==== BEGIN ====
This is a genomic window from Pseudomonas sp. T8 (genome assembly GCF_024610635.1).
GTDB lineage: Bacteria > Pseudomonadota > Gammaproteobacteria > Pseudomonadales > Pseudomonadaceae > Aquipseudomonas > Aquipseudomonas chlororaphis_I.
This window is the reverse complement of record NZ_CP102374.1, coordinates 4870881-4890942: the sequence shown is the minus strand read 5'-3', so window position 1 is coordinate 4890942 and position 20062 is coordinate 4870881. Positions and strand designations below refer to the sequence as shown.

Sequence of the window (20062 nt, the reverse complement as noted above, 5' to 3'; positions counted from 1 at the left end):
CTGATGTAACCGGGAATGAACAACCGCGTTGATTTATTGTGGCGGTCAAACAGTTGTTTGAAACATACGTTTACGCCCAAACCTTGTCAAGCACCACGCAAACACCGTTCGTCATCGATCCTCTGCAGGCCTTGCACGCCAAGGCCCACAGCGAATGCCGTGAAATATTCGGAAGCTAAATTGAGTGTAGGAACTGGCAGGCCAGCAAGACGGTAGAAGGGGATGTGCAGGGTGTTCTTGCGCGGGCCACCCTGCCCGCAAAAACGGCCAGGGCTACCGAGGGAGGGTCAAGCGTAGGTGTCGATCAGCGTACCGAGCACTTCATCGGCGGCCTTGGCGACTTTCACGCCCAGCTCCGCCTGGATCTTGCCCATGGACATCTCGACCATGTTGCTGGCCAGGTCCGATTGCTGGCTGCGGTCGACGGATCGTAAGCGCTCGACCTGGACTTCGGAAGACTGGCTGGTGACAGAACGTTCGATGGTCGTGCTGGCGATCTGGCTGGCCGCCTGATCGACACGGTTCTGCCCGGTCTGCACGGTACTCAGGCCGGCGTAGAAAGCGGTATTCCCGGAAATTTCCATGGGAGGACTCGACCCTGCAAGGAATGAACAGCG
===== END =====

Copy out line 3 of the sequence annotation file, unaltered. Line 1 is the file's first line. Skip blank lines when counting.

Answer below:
This window is the reverse complement of record NZ_CP102374.1, coordinates 4870881-4890942: the sequence shown is the minus strand read 5'-3', so window position 1 is coordinate 4890942 and position 20062 is coordinate 4870881. Positions and strand designations below refer to the sequence as shown.